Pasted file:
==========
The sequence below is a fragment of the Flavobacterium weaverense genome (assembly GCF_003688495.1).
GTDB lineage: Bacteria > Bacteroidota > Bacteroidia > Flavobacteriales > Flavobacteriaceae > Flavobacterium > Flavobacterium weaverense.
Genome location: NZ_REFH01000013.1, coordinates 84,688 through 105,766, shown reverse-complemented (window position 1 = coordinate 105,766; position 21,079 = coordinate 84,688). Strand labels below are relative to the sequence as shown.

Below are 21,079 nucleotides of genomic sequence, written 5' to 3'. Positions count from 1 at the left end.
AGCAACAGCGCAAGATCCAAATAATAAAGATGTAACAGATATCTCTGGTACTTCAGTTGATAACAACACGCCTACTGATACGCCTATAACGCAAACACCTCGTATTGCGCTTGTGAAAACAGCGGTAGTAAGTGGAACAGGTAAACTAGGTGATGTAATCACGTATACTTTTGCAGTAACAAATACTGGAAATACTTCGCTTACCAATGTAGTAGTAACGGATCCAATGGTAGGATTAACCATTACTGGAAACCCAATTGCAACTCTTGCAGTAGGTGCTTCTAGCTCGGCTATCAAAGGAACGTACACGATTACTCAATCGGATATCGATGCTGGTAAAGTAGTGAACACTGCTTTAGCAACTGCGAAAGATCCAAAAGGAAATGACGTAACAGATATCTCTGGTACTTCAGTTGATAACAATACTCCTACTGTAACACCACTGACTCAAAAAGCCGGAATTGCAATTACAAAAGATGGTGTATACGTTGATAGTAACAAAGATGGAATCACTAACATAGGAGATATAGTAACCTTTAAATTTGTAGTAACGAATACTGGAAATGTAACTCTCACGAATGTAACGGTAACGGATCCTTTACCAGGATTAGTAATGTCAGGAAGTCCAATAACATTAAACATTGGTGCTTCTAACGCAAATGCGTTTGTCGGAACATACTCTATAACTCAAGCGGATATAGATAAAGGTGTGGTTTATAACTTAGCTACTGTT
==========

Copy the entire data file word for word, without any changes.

The sequence below is a fragment of the Flavobacterium weaverense genome (assembly GCF_003688495.1).
GTDB lineage: Bacteria > Bacteroidota > Bacteroidia > Flavobacteriales > Flavobacteriaceae > Flavobacterium > Flavobacterium weaverense.
Genome location: NZ_REFH01000013.1, coordinates 84,688 through 105,766, shown reverse-complemented (window position 1 = coordinate 105,766; position 21,079 = coordinate 84,688). Strand labels below are relative to the sequence as shown.

Below are 21,079 nucleotides of genomic sequence, written 5' to 3'. Positions count from 1 at the left end.
AGCAACAGCGCAAGATCCAAATAATAAAGATGTAACAGATATCTCTGGTACTTCAGTTGATAACAACACGCCTACTGATACGCCTATAACGCAAACACCTCGTATTGCGCTTGTGAAAACAGCGGTAGTAAGTGGAACAGGTAAACTAGGTGATGTAATCACGTATACTTTTGCAGTAACAAATACTGGAAATACTTCGCTTACCAATGTAGTAGTAACGGATCCAATGGTAGGATTAACCATTACTGGAAACCCAATTGCAACTCTTGCAGTAGGTGCTTCTAGCTCGGCTATCAAAGGAACGTACACGATTACTCAATCGGATATCGATGCTGGTAAAGTAGTGAACACTGCTTTAGCAACTGCGAAAGATCCAAAAGGAAATGACGTAACAGATATCTCTGGTACTTCAGTTGATAACAATACTCCTACTGTAACACCACTGACTCAAAAAGCCGGAATTGCAATTACAAAAGATGGTGTATACGTTGATAGTAACAAAGATGGAATCACTAACATAGGAGATATAGTAACCTTTAAATTTGTAGTAACGAATACTGGAAATGTAACTCTCACGAATGTAACGGTAACGGATCCTTTACCAGGATTAGTAATGTCAGGAAGTCCAATAACATTAAACATTGGTGCTTCTAACGCAAATGCGTTTGTCGGAACATACTCTATAACTCAAGCGGATATAGATAAAGGTGTGGTTTATAACTTAGCTACTGTT